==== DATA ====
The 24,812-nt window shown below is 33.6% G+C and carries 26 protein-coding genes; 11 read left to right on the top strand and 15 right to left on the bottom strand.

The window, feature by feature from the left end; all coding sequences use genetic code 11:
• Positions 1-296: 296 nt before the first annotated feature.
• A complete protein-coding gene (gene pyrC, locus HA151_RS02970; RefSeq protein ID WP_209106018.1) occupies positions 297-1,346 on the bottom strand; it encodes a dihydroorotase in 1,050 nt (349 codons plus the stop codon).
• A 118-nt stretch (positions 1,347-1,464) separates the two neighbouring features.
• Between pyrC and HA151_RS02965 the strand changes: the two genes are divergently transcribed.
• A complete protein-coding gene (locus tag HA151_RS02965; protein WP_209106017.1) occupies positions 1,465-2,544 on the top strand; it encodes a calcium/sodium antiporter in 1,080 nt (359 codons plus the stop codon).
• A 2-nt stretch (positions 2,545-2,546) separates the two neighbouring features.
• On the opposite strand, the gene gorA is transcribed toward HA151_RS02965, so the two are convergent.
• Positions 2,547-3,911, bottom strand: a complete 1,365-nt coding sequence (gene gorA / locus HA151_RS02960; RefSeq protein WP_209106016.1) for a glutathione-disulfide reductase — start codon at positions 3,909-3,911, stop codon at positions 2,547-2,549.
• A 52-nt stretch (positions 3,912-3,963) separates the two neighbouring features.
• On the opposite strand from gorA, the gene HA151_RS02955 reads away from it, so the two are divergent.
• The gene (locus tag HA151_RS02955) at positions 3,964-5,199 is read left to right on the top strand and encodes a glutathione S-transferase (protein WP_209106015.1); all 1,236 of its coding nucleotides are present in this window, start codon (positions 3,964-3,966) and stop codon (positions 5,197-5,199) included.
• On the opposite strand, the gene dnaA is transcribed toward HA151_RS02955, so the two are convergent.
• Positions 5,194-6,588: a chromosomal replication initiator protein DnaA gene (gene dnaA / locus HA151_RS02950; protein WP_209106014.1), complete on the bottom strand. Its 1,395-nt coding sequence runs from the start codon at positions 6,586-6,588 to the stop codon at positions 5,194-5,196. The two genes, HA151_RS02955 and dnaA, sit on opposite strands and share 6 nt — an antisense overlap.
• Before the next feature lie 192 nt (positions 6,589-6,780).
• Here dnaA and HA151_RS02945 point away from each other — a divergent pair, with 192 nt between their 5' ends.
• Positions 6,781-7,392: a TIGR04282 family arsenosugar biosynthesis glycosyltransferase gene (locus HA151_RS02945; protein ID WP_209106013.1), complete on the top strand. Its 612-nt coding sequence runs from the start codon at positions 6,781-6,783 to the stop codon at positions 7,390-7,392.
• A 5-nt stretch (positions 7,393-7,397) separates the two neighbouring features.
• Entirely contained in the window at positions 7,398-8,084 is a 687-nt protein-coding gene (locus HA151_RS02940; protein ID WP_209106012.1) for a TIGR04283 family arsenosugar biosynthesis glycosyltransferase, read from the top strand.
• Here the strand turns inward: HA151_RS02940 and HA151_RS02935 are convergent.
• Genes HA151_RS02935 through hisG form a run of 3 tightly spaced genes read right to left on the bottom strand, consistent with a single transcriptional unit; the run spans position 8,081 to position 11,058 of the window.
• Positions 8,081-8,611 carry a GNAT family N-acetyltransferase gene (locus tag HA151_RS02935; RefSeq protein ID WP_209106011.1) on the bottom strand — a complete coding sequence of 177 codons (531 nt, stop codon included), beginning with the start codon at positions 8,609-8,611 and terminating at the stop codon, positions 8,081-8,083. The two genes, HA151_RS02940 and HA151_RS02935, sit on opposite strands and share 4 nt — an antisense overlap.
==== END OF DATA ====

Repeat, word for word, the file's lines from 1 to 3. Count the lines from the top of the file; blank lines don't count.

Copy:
The 24,812-nt window shown below is 33.6% G+C and carries 26 protein-coding genes; 11 read left to right on the top strand and 15 right to left on the bottom strand.

The window, feature by feature from the left end; all coding sequences use genetic code 11:
• Positions 1-296: 296 nt before the first annotated feature.